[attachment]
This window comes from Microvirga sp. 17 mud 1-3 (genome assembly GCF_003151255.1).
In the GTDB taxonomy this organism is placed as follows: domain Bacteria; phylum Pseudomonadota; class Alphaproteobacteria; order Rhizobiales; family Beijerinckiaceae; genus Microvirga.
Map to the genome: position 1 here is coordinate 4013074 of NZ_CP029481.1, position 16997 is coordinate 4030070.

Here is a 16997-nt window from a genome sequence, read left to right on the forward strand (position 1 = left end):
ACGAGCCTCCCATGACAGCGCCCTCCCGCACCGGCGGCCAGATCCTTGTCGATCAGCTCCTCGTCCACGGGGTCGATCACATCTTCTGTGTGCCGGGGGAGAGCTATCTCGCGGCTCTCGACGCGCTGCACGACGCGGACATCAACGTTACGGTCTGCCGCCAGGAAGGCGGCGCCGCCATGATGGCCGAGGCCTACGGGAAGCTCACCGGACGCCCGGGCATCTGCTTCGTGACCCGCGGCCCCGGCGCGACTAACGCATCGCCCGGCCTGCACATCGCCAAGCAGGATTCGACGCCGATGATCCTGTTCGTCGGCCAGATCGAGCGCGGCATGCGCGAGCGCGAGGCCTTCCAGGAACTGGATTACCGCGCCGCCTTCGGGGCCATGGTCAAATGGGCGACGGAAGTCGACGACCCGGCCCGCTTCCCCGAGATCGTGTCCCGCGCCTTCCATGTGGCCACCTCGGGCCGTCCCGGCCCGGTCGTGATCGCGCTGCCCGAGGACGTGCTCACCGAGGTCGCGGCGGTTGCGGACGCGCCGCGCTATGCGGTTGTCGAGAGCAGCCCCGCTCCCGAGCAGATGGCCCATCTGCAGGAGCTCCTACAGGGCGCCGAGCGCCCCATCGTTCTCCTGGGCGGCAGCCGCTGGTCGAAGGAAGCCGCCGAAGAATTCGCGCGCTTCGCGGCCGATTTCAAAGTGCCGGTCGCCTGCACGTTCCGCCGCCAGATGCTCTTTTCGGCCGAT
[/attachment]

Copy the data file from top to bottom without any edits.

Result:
This window comes from Microvirga sp. 17 mud 1-3 (genome assembly GCF_003151255.1).
In the GTDB taxonomy this organism is placed as follows: domain Bacteria; phylum Pseudomonadota; class Alphaproteobacteria; order Rhizobiales; family Beijerinckiaceae; genus Microvirga.
Map to the genome: position 1 here is coordinate 4013074 of NZ_CP029481.1, position 16997 is coordinate 4030070.

Here is a 16997-nt window from a genome sequence, read left to right on the forward strand (position 1 = left end):
ACGAGCCTCCCATGACAGCGCCCTCCCGCACCGGCGGCCAGATCCTTGTCGATCAGCTCCTCGTCCACGGGGTCGATCACATCTTCTGTGTGCCGGGGGAGAGCTATCTCGCGGCTCTCGACGCGCTGCACGACGCGGACATCAACGTTACGGTCTGCCGCCAGGAAGGCGGCGCCGCCATGATGGCCGAGGCCTACGGGAAGCTCACCGGACGCCCGGGCATCTGCTTCGTGACCCGCGGCCCCGGCGCGACTAACGCATCGCCCGGCCTGCACATCGCCAAGCAGGATTCGACGCCGATGATCCTGTTCGTCGGCCAGATCGAGCGCGGCATGCGCGAGCGCGAGGCCTTCCAGGAACTGGATTACCGCGCCGCCTTCGGGGCCATGGTCAAATGGGCGACGGAAGTCGACGACCCGGCCCGCTTCCCCGAGATCGTGTCCCGCGCCTTCCATGTGGCCACCTCGGGCCGTCCCGGCCCGGTCGTGATCGCGCTGCCCGAGGACGTGCTCACCGAGGTCGCGGCGGTTGCGGACGCGCCGCGCTATGCGGTTGTCGAGAGCAGCCCCGCTCCCGAGCAGATGGCCCATCTGCAGGAGCTCCTACAGGGCGCCGAGCGCCCCATCGTTCTCCTGGGCGGCAGCCGCTGGTCGAAGGAAGCCGCCGAAGAATTCGCGCGCTTCGCGGCCGATTTCAAAGTGCCGGTCGCCTGCACGTTCCGCCGCCAGATGCTCTTTTCGGCCGAT